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gibbywmu

Starting Member

1

Tuesday, September 25th 2018, 10:45am

New Winterization

Hi All,
I'm an avid DIY'er....and I'm tired of spending around $65/year to get our sprinklers blown out. I think that is just way too high. I'd rather do it myself and save the $$$ every year.

Can someone recommend if this would be a good enough compressor to get the job done? I only have a pancake 3 Gallon Porter Cable right now, I know it doesn't have a high enough CFM to get my job done. I have 9 Zones in all, so its a pretty big/long system.
https://www.harborfreight.com/air-tools/air-compressors/21-gal-25-hp-125-psi-cast-iron-vertical-air-compressor-61454.html
Also, I have attached a picture of my backflow device. I'm not 100% sure where to hook up the compressor to? I've read/heard that I don't want to put compressed air through the backflow, so I wouldn't want to connect at the bottom.

Just after the backflow device, I see a possible connection point. This is where my Rid O Rust System injects into the line (to prevent rust stains from hard water). I suppose I could just remove that temporarily and blow it out through there.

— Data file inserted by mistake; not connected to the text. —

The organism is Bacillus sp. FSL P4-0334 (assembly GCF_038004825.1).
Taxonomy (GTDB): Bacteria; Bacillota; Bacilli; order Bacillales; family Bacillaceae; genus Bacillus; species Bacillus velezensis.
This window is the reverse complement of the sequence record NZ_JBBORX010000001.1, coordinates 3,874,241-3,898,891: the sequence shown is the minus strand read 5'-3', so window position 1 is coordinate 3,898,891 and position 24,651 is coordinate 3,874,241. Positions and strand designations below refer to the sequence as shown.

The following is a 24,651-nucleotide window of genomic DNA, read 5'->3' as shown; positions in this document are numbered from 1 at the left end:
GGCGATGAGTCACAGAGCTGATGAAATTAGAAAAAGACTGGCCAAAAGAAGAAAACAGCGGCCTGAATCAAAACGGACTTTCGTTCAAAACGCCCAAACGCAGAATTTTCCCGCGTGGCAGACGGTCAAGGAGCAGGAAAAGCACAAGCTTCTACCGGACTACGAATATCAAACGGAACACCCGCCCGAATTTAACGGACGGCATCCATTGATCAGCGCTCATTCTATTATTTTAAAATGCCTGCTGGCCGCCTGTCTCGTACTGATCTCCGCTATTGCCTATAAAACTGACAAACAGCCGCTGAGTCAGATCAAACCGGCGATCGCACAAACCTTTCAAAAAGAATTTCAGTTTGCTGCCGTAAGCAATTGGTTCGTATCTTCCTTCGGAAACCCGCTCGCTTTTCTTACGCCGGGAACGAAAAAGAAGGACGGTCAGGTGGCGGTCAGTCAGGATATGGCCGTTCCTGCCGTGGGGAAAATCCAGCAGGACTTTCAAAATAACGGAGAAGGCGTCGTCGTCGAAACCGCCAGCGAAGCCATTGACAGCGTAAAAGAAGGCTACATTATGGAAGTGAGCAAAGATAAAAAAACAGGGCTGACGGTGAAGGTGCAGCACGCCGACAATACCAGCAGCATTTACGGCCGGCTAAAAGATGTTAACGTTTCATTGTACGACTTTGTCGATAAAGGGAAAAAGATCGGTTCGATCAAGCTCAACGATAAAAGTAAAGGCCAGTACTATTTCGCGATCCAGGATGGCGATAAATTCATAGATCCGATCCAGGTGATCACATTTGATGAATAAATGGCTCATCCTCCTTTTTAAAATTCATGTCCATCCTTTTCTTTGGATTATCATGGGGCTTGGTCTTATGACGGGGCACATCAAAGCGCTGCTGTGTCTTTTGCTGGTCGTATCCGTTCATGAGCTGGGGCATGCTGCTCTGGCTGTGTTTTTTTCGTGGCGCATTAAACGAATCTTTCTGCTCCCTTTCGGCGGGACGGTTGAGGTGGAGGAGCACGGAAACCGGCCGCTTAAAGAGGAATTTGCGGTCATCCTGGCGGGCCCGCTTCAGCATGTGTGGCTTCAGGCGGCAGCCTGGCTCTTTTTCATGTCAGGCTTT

If anyone has any suggestions, I'd appreciate it!

RichMoney

Active Member

Posts: 42

Location: Washinton

2

Friday, October 5th 2018, 9:56pm

The easiest spot to blow it out is from the "test port". Those little stems on the side of the backflow device with the plastic cap.

Turn off the water, remove the cap, open the test port, by aligning the flat head screw parallel with the test port, to drain off the pressure, screw in a 1/4" air fitting, turn on your air compress, once it has built up pressure to about 40psi, turn a zone on, then repeat this process for all zones.

Note: once the main line is clear, usually with the first zone or 2, it will take longer to build up the pressure and sometimes you may not even see a head pop up, they will just bubble water.

Once you are done, leave the test ports open, remove the plug on the bottom of the backflow, to drain out the rest of the water in the drop pipe.

Another Note: I always leave the ball valves halfway open, they sometimes have a tendency to store water behind the balls in the valves, leaving the half-open prevents them from freezing.

I plan on writing a detailed guide to winterize on my website, so stay tuned. Feel free to let me know if you have any questions

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